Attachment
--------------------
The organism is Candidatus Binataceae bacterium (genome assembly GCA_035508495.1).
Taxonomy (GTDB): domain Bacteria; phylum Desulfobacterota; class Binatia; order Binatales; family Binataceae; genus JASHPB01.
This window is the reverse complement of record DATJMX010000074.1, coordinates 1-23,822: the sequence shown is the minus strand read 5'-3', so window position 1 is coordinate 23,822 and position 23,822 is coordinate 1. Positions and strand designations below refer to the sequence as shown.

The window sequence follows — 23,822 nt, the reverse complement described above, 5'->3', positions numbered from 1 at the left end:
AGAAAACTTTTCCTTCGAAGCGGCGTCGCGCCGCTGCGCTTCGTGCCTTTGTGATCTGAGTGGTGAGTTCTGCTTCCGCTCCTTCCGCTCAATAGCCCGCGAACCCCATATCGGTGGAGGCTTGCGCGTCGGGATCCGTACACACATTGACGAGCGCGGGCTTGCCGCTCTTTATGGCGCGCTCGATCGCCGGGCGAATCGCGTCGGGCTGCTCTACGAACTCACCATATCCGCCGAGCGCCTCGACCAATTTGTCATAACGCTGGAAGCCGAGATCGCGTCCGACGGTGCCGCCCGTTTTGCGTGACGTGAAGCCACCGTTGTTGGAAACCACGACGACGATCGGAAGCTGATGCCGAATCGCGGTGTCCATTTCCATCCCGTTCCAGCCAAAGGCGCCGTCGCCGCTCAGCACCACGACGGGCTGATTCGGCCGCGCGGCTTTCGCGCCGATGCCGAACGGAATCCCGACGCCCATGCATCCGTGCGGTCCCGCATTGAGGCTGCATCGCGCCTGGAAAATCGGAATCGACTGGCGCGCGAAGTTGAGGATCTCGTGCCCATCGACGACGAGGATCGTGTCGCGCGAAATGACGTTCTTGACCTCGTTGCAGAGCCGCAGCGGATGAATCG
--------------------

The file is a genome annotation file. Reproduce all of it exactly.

The organism is Candidatus Binataceae bacterium (genome assembly GCA_035508495.1).
Taxonomy (GTDB): domain Bacteria; phylum Desulfobacterota; class Binatia; order Binatales; family Binataceae; genus JASHPB01.
This window is the reverse complement of record DATJMX010000074.1, coordinates 1-23,822: the sequence shown is the minus strand read 5'-3', so window position 1 is coordinate 23,822 and position 23,822 is coordinate 1. Positions and strand designations below refer to the sequence as shown.

The window sequence follows — 23,822 nt, the reverse complement described above, 5'->3', positions numbered from 1 at the left end:
AGAAAACTTTTCCTTCGAAGCGGCGTCGCGCCGCTGCGCTTCGTGCCTTTGTGATCTGAGTGGTGAGTTCTGCTTCCGCTCCTTCCGCTCAATAGCCCGCGAACCCCATATCGGTGGAGGCTTGCGCGTCGGGATCCGTACACACATTGACGAGCGCGGGCTTGCCGCTCTTTATGGCGCGCTCGATCGCCGGGCGAATCGCGTCGGGCTGCTCTACGAACTCACCATATCCGCCGAGCGCCTCGACCAATTTGTCATAACGCTGGAAGCCGAGATCGCGTCCGACGGTGCCGCCCGTTTTGCGTGACGTGAAGCCACCGTTGTTGGAAACCACGACGACGATCGGAAGCTGATGCCGAATCGCGGTGTCCATTTCCATCCCGTTCCAGCCAAAGGCGCCGTCGCCGCTCAGCACCACGACGGGCTGATTCGGCCGCGCGGCTTTCGCGCCGATGCCGAACGGAATCCCGACGCCCATGCATCCGTGCGGTCCCGCATTGAGGCTGCATCGCGCCTGGAAAATCGGAATCGACTGGCGCGCGAAGTTGAGGATCTCGTGCCCATCGACGACGAGGATCGTGTCGCGCGAAATGACGTTCTTGACCTCGTTGCAGAGCCGCAGCGGATGAATCG